Staff and wire reports
RALEIGH, N.C. —
North Carolina business recruiters say a historically outsized package of about $100 million in state and local incentives to get MetLife Inc. to move 2,600 jobs from other states to North Carolina could stall benefits to other companies or force lawmakers to loosen up the rules.
North Carolina state Commerce Department emails released this week in response to a public records request by The Associated Press show recruiters knew their big offer to MetLife would consume a big chunk of the annual limits on how much state officials could promise companies relocating to North Carolina.
MetLife last month was awarded a Job Development Investment Grant worth up to $87 million, the largest in the history of the state’s biggest discretionary incentive program.
The grant allows the insurance giant to take tax breaks over 12 years if it meets hiring and investment targets.
Gov. Pat McCrory proposed a budget last month that would change the date the program starts counting toward its annual cap to July instead of January, making an extra $15 million available this summer, Commerce Department spokesman Josh Ellis said Tuesday. The budget doesn’t increase the program’s $15 annual limit, Ellis said.
MetLife announced last month it would move 2,600 jobs from offices in Pennsylvania Massachusetts, Connecticut, Rhode Island, Pennsylvania, New Jersey and California to Charlotte and the Raleigh suburb of Cary. Charlotte will become the U.S. headquarters for MetLife’s retail insurance business and Cary will host a global technology and operations hub.
When the deal was announced in March, MetLife said its office in Richland Township would be affected. The office would not be closed, the company said, but it was not known how many jobs would be affected.
Along with promises to other companies, the MetLife offer would push the tax breaks disbursed at McCrory’s discretion to $13.5 million of the allowed $14 million, forcing any new business opportunities to wait until a new state budget in July replenished the funding, Stewart J. Dickinson, a top state business recruiter, said.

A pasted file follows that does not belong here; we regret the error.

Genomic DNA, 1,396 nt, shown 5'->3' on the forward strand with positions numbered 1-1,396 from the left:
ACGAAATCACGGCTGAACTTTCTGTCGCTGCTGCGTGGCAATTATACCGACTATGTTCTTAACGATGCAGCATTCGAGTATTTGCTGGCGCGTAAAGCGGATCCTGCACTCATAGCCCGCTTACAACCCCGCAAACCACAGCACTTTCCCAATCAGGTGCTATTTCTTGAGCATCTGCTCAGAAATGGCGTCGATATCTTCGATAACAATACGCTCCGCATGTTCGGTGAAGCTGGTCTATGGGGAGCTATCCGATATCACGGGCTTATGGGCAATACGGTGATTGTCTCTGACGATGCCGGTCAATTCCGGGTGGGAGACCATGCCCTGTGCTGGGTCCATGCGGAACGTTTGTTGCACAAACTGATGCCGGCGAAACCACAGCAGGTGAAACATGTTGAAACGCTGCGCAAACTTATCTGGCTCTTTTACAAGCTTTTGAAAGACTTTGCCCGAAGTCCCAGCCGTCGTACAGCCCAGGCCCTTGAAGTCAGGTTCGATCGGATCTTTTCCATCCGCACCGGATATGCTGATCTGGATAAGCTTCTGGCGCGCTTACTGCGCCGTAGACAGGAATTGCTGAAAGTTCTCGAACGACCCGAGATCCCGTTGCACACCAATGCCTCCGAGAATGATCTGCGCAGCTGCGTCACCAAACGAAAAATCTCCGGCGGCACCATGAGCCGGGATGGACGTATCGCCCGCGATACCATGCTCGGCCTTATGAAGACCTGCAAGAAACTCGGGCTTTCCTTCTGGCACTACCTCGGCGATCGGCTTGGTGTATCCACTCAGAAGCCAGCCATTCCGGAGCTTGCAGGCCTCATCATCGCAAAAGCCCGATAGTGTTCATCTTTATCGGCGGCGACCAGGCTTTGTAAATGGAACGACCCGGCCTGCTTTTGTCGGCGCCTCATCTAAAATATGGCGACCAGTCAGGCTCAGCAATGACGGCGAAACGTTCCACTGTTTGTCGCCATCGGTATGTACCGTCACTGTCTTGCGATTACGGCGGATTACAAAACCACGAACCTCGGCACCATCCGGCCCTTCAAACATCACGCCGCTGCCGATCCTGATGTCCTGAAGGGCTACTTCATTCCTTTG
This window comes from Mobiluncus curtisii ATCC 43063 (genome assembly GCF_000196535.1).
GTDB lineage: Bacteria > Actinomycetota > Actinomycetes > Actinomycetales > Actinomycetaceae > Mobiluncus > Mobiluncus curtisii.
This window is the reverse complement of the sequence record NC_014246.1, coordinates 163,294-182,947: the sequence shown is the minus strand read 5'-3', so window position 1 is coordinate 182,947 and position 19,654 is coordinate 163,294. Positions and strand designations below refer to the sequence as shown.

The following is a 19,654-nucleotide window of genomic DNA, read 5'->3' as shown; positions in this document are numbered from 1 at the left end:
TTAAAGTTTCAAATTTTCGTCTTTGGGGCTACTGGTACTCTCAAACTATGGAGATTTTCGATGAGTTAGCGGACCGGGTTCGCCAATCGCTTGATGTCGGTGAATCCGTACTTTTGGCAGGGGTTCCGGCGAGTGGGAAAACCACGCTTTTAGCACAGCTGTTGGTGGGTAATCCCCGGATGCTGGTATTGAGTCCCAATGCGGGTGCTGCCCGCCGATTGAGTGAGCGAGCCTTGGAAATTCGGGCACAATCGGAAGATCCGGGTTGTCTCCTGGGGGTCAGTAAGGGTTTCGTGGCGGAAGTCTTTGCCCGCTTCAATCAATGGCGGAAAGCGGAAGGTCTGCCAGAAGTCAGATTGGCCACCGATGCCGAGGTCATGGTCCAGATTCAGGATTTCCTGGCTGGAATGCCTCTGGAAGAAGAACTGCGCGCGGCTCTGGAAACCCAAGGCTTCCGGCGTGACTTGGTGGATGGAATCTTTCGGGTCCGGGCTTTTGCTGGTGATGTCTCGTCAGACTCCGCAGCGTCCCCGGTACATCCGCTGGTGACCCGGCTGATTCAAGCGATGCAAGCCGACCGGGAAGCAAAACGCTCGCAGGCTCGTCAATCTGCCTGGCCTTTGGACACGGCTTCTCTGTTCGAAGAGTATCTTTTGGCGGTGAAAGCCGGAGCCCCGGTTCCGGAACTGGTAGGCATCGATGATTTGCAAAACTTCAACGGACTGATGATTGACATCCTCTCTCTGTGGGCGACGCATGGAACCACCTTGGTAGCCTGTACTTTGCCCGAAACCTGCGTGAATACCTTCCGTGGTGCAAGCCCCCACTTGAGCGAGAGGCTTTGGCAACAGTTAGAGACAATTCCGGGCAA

“At a point in the very near future we will have to tell prospective grantees that we cannot award their grants until after 7/1/2013,” Dickinson said in a December email.
Dickinson said in a February email the JDIG cap would be reached by mid-April. He did not respond to messages. Companies haven’t yet been denied tax breaks under the recruitment programs because neither program has hit its cap, Ellis said.
The limits set in North Carolina law are designed to prevent the state from giving away too much to companies hungry for the biggest incentives, said Allan Freyer, a former economic development consultant and now a policy analyst at the left-leaning North Carolina Budget & Tax Center. The two incentive programs are designed to close a deal getting companies to move or increase jobs in North Carolina.
Cambria County President Commissioner Douglas Lengenfelder said local government, economic development agencies and related organizations must work together to compete with programs such as the incentive package that is bringing MetLife to North Carolina.
“More than ever, there is a vision for the county,” Lengenfelder said Tuesday after Johns-town-Cambria County Airport Authority’s meeting.
Lengenfelder said it’s frustrating to see local jobs lured away by North Carolina’s $94 million incentive package.
“How many opportunities does this county have?”
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